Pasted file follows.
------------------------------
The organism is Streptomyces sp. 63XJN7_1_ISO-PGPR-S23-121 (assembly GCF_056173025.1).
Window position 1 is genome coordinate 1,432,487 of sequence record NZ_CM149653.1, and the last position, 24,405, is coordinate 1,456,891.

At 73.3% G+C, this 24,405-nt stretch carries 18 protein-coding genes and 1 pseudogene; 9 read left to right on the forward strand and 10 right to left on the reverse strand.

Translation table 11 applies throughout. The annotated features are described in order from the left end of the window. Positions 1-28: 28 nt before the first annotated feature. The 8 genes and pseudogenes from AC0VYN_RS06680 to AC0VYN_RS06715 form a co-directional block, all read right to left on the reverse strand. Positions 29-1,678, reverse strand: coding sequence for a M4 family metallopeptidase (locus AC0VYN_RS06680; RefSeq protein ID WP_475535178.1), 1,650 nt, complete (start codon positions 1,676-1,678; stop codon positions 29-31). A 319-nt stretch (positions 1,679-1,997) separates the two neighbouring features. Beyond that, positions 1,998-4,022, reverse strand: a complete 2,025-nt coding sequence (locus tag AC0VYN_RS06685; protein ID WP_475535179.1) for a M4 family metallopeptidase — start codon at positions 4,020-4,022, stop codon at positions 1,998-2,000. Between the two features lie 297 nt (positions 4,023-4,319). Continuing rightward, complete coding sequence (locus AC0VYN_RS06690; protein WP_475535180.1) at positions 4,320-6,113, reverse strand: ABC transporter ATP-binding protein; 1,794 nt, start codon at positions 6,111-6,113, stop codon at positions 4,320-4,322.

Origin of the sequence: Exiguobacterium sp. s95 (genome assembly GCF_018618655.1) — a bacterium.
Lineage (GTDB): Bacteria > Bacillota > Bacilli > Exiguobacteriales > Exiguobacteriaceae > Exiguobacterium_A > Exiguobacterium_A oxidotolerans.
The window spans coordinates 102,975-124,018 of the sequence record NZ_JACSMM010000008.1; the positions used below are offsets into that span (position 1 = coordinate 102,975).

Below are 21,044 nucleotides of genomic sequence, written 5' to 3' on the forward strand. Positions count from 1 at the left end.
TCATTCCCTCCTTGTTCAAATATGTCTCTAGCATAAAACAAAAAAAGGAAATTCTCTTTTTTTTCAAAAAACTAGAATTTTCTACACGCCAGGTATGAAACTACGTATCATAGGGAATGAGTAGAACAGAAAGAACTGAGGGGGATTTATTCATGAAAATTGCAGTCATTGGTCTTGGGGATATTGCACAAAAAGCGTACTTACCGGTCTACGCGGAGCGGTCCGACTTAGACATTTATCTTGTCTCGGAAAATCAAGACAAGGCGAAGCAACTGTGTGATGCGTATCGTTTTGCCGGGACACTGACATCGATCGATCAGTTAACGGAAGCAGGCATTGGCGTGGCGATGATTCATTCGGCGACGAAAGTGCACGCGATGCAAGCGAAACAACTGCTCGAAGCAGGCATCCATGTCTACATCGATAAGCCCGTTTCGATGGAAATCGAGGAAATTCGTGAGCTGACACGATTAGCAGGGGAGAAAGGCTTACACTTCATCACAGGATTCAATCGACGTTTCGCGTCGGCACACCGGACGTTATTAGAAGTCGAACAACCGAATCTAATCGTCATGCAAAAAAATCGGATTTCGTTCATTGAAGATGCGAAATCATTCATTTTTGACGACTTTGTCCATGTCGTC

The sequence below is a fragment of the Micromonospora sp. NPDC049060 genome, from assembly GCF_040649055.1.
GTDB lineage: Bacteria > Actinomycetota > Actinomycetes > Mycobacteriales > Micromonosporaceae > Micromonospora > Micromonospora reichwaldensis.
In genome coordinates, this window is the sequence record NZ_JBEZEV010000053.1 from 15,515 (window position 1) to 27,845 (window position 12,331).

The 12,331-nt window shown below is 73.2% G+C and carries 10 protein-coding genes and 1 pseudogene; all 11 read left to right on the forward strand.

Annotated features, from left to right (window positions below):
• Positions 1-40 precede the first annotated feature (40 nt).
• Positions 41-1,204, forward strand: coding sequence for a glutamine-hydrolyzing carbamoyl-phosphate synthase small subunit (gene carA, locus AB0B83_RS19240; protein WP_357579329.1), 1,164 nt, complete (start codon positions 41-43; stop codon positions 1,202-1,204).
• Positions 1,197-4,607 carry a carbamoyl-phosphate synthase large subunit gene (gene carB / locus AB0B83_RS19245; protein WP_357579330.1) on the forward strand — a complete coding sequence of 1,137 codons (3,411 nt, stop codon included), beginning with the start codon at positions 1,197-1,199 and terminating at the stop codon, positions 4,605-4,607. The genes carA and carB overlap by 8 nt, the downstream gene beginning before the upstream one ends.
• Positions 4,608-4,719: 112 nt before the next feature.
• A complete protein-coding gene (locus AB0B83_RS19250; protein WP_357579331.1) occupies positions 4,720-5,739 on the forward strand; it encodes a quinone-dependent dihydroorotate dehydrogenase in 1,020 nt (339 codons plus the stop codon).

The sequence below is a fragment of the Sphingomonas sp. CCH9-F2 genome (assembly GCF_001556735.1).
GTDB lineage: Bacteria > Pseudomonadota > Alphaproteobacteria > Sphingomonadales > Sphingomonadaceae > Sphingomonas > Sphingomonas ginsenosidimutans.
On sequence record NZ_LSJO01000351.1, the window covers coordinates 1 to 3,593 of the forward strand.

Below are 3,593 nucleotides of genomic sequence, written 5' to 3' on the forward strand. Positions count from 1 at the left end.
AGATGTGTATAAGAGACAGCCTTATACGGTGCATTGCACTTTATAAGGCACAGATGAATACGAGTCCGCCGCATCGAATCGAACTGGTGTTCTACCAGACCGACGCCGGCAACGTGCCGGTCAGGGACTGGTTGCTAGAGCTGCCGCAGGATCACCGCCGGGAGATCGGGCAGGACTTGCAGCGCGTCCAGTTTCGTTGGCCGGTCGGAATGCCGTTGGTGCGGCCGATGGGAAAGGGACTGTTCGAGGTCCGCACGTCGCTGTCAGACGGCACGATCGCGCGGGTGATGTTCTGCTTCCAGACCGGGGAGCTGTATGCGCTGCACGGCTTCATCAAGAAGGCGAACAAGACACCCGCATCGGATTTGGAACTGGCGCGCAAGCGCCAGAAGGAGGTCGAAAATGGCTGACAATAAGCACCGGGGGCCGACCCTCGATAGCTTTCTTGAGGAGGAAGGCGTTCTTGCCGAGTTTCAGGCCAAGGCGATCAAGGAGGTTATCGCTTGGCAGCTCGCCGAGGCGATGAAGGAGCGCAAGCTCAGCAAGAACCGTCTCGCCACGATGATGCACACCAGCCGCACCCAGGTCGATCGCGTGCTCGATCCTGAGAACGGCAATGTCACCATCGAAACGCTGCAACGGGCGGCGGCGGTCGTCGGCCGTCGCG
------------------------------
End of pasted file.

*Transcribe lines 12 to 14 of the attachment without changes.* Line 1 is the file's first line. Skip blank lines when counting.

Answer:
In genome coordinates, this window is the sequence record NZ_JBEZEV010000053.1 from 15,515 (window position 1) to 27,845 (window position 12,331).

The 12,331-nt window shown below is 73.2% G+C and carries 10 protein-coding genes and 1 pseudogene; all 11 read left to right on the forward strand.

Annotated features, from left to right (window positions below):